Four Things You Will Avoid With Proper Estate Planning
Posted on: 9 January 2017
Often a person will put off planning for their death, and there are many reasons for this. But estate planning is not about you; it is about your loved ones. With the proper planning, there are many financial problems that can be avoided after your death. The following are four of them.
Your assets will not go to the wrong people
Without a will, it is the courts that will decide which people will receive your assets, as well as how much they will receive. This process is done through a probate court, and a judge may not disperse your assets the way you would like it done. If you have a will, this can be avoided. However, a will can be contested, and this can cost your heirs part of their inheritance. A professionally drafted will, filed with the courts at the time of your death by your executor, is difficult to contest.
You will avoid the expense and time-consuming process of probate court
Proper estate planning can minimize the expense of the probate process. There are less likely to be large legal fees involved, which takes away a part of the assets you wanted your loved ones to have. In addition, without a will, the probate process can last a great deal of time, thus delaying the inheritance you meant for your loved ones to have right away.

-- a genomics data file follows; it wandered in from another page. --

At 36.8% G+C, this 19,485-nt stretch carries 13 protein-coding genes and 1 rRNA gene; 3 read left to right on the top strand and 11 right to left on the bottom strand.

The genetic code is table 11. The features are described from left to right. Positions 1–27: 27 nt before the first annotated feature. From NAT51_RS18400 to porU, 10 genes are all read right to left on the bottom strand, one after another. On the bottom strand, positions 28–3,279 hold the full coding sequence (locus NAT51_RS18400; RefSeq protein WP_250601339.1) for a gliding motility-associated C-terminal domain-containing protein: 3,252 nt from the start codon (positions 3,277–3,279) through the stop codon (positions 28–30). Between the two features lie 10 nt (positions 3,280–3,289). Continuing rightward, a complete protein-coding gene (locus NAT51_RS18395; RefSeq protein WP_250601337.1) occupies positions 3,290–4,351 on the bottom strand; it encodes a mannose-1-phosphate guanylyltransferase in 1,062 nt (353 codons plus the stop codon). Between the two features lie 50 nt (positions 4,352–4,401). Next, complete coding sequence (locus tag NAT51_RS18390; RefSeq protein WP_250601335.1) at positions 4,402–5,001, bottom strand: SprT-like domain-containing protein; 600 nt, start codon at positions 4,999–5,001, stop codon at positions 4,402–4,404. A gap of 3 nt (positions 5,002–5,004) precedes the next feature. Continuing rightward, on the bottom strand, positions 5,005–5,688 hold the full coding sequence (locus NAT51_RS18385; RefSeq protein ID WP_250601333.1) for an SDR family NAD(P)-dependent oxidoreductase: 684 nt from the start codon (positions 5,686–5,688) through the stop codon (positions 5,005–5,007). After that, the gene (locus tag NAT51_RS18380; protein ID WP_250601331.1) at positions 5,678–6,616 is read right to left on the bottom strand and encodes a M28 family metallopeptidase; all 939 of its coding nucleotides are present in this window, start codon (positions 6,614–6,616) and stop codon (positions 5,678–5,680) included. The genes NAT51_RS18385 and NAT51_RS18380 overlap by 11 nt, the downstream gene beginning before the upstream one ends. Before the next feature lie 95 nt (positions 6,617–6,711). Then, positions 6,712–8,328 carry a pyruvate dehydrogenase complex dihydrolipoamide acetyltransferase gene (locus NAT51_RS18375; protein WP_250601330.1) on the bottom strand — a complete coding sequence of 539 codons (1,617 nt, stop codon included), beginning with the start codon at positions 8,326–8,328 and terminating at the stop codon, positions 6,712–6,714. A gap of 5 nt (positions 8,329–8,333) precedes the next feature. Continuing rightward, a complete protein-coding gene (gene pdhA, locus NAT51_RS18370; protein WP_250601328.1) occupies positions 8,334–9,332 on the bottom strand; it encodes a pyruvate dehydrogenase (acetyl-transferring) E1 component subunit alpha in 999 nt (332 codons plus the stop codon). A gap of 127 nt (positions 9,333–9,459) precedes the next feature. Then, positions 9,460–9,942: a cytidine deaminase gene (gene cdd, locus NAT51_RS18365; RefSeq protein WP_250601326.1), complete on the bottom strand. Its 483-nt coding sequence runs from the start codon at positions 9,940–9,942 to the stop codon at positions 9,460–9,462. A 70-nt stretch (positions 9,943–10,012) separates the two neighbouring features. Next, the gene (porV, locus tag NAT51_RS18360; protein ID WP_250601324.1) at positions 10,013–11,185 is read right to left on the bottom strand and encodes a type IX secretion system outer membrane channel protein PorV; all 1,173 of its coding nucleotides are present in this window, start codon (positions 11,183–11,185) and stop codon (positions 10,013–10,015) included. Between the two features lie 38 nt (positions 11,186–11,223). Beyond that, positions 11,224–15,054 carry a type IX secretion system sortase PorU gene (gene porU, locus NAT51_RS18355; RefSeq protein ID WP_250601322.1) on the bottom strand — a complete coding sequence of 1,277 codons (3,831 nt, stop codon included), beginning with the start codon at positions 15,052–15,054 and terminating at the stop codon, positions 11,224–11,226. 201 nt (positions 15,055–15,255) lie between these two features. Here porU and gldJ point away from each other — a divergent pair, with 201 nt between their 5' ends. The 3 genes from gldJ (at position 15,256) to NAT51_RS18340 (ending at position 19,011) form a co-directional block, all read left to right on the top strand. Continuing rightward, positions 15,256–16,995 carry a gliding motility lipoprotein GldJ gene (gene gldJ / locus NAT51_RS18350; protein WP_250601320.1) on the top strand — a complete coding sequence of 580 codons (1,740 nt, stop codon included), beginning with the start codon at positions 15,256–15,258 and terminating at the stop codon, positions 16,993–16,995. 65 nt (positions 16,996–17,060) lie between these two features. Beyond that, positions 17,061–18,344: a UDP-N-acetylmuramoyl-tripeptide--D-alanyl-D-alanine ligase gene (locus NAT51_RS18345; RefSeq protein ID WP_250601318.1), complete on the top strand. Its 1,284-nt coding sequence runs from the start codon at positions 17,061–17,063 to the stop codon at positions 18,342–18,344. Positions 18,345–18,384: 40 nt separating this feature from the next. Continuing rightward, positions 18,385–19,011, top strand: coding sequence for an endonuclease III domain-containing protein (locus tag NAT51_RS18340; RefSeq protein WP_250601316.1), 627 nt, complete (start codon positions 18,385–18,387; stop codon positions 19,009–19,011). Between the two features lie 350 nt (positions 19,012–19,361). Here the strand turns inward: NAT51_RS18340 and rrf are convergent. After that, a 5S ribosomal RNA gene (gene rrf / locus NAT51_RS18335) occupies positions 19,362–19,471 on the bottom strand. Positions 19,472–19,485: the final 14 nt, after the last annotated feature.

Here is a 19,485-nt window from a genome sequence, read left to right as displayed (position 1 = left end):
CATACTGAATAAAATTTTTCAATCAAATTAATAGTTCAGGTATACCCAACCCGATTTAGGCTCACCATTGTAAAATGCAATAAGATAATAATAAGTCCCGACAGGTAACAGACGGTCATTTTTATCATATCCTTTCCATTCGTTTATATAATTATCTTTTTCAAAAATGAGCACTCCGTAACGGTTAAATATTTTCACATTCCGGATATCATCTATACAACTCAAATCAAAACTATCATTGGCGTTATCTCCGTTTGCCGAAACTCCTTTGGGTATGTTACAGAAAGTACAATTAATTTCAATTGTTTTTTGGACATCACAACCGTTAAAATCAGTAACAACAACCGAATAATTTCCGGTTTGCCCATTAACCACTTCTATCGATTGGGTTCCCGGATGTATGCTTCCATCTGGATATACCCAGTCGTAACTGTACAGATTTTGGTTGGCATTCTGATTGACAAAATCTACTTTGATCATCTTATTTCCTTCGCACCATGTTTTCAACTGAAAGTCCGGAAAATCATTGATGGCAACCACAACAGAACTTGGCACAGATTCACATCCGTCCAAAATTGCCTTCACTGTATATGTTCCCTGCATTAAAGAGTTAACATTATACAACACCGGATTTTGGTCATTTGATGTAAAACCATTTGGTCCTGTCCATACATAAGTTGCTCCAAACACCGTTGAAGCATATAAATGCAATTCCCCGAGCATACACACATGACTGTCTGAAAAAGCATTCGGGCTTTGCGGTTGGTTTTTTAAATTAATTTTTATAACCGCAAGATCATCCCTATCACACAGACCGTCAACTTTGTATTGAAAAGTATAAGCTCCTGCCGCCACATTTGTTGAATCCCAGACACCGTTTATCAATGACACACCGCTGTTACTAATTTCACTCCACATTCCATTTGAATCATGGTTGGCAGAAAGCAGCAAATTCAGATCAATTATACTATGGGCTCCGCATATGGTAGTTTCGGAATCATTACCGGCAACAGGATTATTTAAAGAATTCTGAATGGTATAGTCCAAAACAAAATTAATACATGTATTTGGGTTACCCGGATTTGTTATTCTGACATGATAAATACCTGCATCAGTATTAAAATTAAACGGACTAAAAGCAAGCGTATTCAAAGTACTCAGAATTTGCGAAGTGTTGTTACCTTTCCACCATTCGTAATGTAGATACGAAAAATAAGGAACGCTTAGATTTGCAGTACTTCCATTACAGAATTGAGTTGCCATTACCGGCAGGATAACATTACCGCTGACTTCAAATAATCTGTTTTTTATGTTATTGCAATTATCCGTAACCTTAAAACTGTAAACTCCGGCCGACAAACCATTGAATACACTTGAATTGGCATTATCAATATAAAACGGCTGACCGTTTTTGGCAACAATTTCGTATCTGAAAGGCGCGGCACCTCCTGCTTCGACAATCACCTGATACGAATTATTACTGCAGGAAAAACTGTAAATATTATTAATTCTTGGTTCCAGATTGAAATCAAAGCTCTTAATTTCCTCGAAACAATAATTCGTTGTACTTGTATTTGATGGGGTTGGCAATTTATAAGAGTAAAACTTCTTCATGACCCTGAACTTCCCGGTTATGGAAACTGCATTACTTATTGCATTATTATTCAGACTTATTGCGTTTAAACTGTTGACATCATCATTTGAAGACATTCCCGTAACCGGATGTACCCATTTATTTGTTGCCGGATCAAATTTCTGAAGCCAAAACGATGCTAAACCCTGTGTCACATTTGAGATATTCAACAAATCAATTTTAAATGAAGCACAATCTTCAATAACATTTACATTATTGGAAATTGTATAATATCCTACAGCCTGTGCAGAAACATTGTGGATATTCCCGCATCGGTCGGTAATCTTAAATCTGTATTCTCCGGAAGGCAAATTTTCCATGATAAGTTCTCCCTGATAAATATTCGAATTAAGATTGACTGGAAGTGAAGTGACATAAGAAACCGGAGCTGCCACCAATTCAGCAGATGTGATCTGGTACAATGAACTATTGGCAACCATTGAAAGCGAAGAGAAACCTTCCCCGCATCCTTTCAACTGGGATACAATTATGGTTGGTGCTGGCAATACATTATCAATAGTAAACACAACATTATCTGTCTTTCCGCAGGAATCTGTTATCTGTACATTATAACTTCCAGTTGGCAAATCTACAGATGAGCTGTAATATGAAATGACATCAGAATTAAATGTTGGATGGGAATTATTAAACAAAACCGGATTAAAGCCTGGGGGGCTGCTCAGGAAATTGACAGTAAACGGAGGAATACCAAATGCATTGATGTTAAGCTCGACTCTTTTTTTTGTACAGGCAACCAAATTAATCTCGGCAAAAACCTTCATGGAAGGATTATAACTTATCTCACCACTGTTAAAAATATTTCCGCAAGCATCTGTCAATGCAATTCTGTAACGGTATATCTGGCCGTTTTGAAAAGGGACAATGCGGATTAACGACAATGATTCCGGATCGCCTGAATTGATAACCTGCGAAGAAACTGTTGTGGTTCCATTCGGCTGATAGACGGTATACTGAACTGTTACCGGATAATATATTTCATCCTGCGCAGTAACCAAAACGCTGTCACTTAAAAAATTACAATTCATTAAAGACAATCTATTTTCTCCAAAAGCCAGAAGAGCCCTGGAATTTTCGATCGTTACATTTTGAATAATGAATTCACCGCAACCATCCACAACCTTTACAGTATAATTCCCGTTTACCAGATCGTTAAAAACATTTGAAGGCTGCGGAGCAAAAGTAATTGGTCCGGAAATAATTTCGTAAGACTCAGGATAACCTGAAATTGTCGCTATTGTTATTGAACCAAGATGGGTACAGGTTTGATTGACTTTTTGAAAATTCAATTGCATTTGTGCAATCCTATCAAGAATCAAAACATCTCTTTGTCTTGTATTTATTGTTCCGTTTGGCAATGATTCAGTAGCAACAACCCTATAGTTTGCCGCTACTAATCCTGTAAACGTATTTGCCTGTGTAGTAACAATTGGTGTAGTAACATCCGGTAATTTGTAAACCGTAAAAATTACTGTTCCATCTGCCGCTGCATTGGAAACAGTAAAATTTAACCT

You may be able to avoid a probate court
It is possible to avoid probate altogether by using a living trust. This aspect of estate planning allows you to transfer your assets while you are still living. At the time of your death, a trustee can make the transfer of assets to those who are already named in the trust.
You can avoid paying high taxes
Paying taxes at the time of your death is likely to happen; it is only a matter of how much. Naturally, the lower the amount of money paid, the more money your heirs will receive. But the only way to achieve this is proper estate planning. A living trust, for example, can offer tax advantages, but there are many possibilities.
You have worked hard for the wealth that you have built up, and you owe it to yourself and your loved ones to take the time and plan for the dispersion of your assets at the time of your death. Estate planning is not funeral planning. It is simply a part of your personal finances, and your family and other loved ones will be better off for your foresight. Contact a law firm like Linn Schisel & DeMarco Attorneys At Law for more information on estate planning.Share